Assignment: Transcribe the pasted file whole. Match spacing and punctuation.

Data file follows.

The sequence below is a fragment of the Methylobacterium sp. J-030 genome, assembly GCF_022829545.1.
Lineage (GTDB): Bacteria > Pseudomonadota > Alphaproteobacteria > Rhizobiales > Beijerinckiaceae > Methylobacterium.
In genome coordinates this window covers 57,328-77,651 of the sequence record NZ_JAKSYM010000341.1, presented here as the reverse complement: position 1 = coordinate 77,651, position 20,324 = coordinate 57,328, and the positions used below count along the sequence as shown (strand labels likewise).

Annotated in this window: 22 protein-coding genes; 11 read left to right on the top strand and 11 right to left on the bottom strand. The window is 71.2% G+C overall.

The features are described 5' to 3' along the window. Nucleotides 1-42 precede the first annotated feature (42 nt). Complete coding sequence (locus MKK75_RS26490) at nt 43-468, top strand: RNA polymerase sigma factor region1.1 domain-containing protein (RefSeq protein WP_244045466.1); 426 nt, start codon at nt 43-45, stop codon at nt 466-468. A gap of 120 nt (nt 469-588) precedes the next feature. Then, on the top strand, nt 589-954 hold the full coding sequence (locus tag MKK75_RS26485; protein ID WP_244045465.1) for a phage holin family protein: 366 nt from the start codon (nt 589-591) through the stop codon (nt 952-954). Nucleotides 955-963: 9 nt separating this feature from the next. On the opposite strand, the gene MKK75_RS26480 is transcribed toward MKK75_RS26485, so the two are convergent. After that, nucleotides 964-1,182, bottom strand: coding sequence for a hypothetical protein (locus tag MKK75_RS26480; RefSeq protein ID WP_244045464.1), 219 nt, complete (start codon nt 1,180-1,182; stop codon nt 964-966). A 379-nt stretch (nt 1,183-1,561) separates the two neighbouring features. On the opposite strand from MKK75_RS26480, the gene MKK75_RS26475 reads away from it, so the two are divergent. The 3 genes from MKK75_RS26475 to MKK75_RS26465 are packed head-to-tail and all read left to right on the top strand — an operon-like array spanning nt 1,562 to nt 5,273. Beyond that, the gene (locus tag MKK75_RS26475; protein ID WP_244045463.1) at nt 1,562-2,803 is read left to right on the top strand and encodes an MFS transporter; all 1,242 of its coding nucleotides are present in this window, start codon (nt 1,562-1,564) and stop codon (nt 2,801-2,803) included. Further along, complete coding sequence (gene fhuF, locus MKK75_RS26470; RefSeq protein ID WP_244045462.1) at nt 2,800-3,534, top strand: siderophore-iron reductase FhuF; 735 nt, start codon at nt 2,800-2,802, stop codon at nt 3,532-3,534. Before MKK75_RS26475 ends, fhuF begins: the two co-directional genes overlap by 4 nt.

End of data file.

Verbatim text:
The sequence below is a fragment of the Methylobacterium sp. J-030 genome, assembly GCF_022829545.1.
Lineage (GTDB): Bacteria > Pseudomonadota > Alphaproteobacteria > Rhizobiales > Beijerinckiaceae > Methylobacterium.
In genome coordinates this window covers 57,328-77,651 of the sequence record NZ_JAKSYM010000341.1, presented here as the reverse complement: position 1 = coordinate 77,651, position 20,324 = coordinate 57,328, and the positions used below count along the sequence as shown (strand labels likewise).

Annotated in this window: 22 protein-coding genes; 11 read left to right on the top strand and 11 right to left on the bottom strand. The window is 71.2% G+C overall.

The features are described 5' to 3' along the window. Nucleotides 1-42 precede the first annotated feature (42 nt). Complete coding sequence (locus MKK75_RS26490) at nt 43-468, top strand: RNA polymerase sigma factor region1.1 domain-containing protein (RefSeq protein WP_244045466.1); 426 nt, start codon at nt 43-45, stop codon at nt 466-468. A gap of 120 nt (nt 469-588) precedes the next feature. Then, on the top strand, nt 589-954 hold the full coding sequence (locus tag MKK75_RS26485; protein ID WP_244045465.1) for a phage holin family protein: 366 nt from the start codon (nt 589-591) through the stop codon (nt 952-954). Nucleotides 955-963: 9 nt separating this feature from the next. On the opposite strand, the gene MKK75_RS26480 is transcribed toward MKK75_RS26485, so the two are convergent. After that, nucleotides 964-1,182, bottom strand: coding sequence for a hypothetical protein (locus tag MKK75_RS26480; RefSeq protein ID WP_244045464.1), 219 nt, complete (start codon nt 1,180-1,182; stop codon nt 964-966). A 379-nt stretch (nt 1,183-1,561) separates the two neighbouring features. On the opposite strand from MKK75_RS26480, the gene MKK75_RS26475 reads away from it, so the two are divergent. The 3 genes from MKK75_RS26475 to MKK75_RS26465 are packed head-to-tail and all read left to right on the top strand — an operon-like array spanning nt 1,562 to nt 5,273. Beyond that, the gene (locus tag MKK75_RS26475; protein ID WP_244045463.1) at nt 1,562-2,803 is read left to right on the top strand and encodes an MFS transporter; all 1,242 of its coding nucleotides are present in this window, start codon (nt 1,562-1,564) and stop codon (nt 2,801-2,803) included. Further along, complete coding sequence (gene fhuF, locus MKK75_RS26470; RefSeq protein ID WP_244045462.1) at nt 2,800-3,534, top strand: siderophore-iron reductase FhuF; 735 nt, start codon at nt 2,800-2,802, stop codon at nt 3,532-3,534. Before MKK75_RS26475 ends, fhuF begins: the two co-directional genes overlap by 4 nt.